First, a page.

Roy Baumeister, the psychologist who has won me over for a bunch of stuff (even if I disagree with a fair amount of the conservative implications of his psychology and the fallacies he encourages when he talks about evolution), argues that bullies have high self esteems (when pop culture tells us bullies have low self esteem that they're addressing by being a bully) but that their self esteem is fragile and they're very sensitive to the behavior of other people and take it as an attack on their self esteem.
oh you're just the smartest bestest cleverest kid in the whole world
So. . .maybe it's not the problem of having an emphasis on self esteem, but having such a strong emphasis on having it that there's no foundation for it. They're so much focus on building up but not basing it on reality or accomplishments. So the person who coasts through high school and has a high self esteem but they're risk averse, maybe their self esteem is fragile. They don't want to risk having their self esteem proven groundless.
--The_Lex Fri Nov 30 14:57:58 2007
funny take on the bully thing:
yeah, the instinct of protection of insanely overinflated egos is a HUUUGE problem
--Kirk Fri Nov 30 16:59:52 2007
So, are you saying that you have an overinflated ego?
--The_Lex Fri Nov 30 17:50:02 2007
BTW, the open letter link doesn't work.
--The_Lex Fri Nov 30 17:51:30 2007
The link works for me! Weird... try cutting and pasting. (Or I have to hold shift when I click it otherwise it opens up in another tab in the message window ...
Intellectually, I am humble and am sharply and increasingly aware of my limits. At a subconscious level, though, I probably suspect I'm the smartest boy-king of the universe, and this ego thing demands protection in the form of avoiding humbling- and limit-pointing-out tasks.
--Kirk Sat Dec 1 07:56:20 2007
Got the link to work. It just didn't work at work. . .
--The_Lex Sun Dec 2 21:45:57 2007
Hmm.. that might be one more piece of the puzzle for my late younger brother. Many of his problems started when he went to university and started to be seriously challenged.
I even see that same behaviour in my son.
Although I am/was gifted and cruised through school, I don't think I have that problem to the same extent. (Yeah, I do avoid some challenges, but not because it's a threat to my ego. I'm just lazy.)
University is often where gifted students really meet their first peers. They go from being the big fish in a small pond, to being just one of many similar sized fish in a much bigger pond.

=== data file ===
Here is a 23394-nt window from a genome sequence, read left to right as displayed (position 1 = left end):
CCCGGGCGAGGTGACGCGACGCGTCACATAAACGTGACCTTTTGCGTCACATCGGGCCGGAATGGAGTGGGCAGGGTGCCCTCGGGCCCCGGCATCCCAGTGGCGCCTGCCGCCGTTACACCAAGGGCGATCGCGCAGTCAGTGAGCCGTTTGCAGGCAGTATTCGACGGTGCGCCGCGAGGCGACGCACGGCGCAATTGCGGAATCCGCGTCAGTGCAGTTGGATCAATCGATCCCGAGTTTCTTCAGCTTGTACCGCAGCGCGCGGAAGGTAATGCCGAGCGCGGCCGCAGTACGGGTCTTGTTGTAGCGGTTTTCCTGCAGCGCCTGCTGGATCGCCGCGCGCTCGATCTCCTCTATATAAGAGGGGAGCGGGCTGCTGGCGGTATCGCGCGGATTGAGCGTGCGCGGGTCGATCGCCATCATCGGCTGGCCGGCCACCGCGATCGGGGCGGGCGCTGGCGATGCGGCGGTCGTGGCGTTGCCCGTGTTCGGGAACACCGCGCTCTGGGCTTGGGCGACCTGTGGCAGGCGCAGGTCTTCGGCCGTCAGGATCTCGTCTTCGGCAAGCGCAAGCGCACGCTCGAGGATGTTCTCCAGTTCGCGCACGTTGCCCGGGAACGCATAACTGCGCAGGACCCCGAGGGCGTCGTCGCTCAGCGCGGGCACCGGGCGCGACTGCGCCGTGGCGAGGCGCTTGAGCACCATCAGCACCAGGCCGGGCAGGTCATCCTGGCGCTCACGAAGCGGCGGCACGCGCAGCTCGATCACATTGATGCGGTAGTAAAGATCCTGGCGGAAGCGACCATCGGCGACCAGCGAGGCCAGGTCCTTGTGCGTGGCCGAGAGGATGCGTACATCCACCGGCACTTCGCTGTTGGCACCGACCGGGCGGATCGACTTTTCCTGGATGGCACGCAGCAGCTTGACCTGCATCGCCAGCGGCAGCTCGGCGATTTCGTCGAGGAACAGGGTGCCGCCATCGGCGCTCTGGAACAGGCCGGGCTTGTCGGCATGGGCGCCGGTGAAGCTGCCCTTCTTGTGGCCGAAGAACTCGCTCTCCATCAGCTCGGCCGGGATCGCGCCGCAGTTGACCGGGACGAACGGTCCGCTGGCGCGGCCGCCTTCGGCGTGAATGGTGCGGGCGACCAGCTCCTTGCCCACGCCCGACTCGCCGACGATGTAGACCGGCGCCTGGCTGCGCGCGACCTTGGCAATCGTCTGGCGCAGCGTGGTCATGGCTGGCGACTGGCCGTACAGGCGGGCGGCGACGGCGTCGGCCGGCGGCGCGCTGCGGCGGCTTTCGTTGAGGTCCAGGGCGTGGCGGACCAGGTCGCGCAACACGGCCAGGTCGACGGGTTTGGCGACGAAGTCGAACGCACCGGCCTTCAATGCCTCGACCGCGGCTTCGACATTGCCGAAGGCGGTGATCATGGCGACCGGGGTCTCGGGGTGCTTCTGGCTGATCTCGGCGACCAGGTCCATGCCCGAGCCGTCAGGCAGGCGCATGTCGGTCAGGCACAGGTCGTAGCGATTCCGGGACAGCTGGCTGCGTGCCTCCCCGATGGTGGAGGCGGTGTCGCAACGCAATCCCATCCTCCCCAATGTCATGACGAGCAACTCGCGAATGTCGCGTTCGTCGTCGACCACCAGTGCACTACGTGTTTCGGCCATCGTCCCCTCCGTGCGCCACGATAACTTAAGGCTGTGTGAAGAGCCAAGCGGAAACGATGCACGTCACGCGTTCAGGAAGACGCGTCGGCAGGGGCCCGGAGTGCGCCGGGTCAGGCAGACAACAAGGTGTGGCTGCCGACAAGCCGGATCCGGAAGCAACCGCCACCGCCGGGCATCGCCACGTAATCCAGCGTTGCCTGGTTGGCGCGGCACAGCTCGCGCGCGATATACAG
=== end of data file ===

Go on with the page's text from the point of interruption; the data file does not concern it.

I remember two university acceptance letters. One started "Because of your high marks . . ." and the other "Although your marks are low . . .". Maybe it says something that I chose the latter.
--ericball Tue Dec 4 11:56:54 2007
I think smart kids -> adults are likely to be very good at counting the cost of things, and going for high reward/effort ratios.
The other thing is there a little too good at seeing all the ways things can go wrong, and sometimes that leads to a lack of ambition.
--Kirk Tue Dec 4 12:45:52 2007
College was certainly where things got difficult for me. I didn't necessarily feel competition from my peers, though. On one occasion, some fellow students even got on my case for being too studious, according to their opinion. I guess that could be their way of competing, by trying to put me in "my place," but it certainly created a roundabout big/small fish/pond issue on a social level.
Academically, it was pretty stereotypical, though. Did fine in high school but things actually got challenging in college. . ..
--The_Lex Tue Dec 4 15:26:17 2007
You make it sound like smart people are all smart in the same way, Kirk, which is a lazy and/or efficient, risk-averse smart. For some reason, that strikes me as a cunning person rather than a smart person, if that makes sense.
--The_Lex Tue Dec 4 16:13:32 2007
Well, I probably was painting every smart person with the kirk brush, but I wouldn't call myself particularly cunning.
--Kirk Wed Dec 5 10:34:57 2007
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